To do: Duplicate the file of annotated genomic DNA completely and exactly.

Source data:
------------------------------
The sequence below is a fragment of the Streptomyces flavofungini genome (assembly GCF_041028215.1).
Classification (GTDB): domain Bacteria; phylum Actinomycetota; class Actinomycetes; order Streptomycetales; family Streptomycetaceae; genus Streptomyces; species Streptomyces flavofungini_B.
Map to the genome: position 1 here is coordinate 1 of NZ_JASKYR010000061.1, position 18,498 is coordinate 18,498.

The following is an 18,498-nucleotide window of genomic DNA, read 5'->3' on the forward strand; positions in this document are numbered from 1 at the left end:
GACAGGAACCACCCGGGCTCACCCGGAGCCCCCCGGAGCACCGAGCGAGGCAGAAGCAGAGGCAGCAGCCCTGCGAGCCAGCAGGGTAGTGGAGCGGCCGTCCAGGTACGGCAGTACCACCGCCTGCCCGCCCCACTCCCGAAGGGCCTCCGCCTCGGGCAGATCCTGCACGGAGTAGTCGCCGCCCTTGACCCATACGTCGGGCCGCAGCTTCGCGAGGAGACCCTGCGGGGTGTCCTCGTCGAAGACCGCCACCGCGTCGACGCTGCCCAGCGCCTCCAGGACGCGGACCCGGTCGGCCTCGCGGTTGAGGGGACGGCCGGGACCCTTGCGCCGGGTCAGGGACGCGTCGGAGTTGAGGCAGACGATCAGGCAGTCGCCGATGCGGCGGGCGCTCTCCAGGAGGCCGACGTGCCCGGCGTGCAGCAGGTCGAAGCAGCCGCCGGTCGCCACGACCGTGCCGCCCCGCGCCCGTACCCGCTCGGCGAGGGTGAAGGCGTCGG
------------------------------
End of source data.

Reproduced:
The sequence below is a fragment of the Streptomyces flavofungini genome (assembly GCF_041028215.1).
Classification (GTDB): domain Bacteria; phylum Actinomycetota; class Actinomycetes; order Streptomycetales; family Streptomycetaceae; genus Streptomyces; species Streptomyces flavofungini_B.
Map to the genome: position 1 here is coordinate 1 of NZ_JASKYR010000061.1, position 18,498 is coordinate 18,498.

The following is an 18,498-nucleotide window of genomic DNA, read 5'->3' on the forward strand; positions in this document are numbered from 1 at the left end:
GACAGGAACCACCCGGGCTCACCCGGAGCCCCCCGGAGCACCGAGCGAGGCAGAAGCAGAGGCAGCAGCCCTGCGAGCCAGCAGGGTAGTGGAGCGGCCGTCCAGGTACGGCAGTACCACCGCCTGCCCGCCCCACTCCCGAAGGGCCTCCGCCTCGGGCAGATCCTGCACGGAGTAGTCGCCGCCCTTGACCCATACGTCGGGCCGCAGCTTCGCGAGGAGACCCTGCGGGGTGTCCTCGTCGAAGACCGCCACCGCGTCGACGCTGCCCAGCGCCTCCAGGACGCGGACCCGGTCGGCCTCGCGGTTGAGGGGACGGCCGGGACCCTTGCGCCGGGTCAGGGACGCGTCGGAGTTGAGGCAGACGATCAGGCAGTCGCCGATGCGGCGGGCGCTCTCCAGGAGGCCGACGTGCCCGGCGTGCAGCAGGTCGAAGCAGCCGCCGGTCGCCACGACCGTGCCGCCCCGCGCCCGTACCCGCTCGGCGAGGGTGAAGGCGTCGG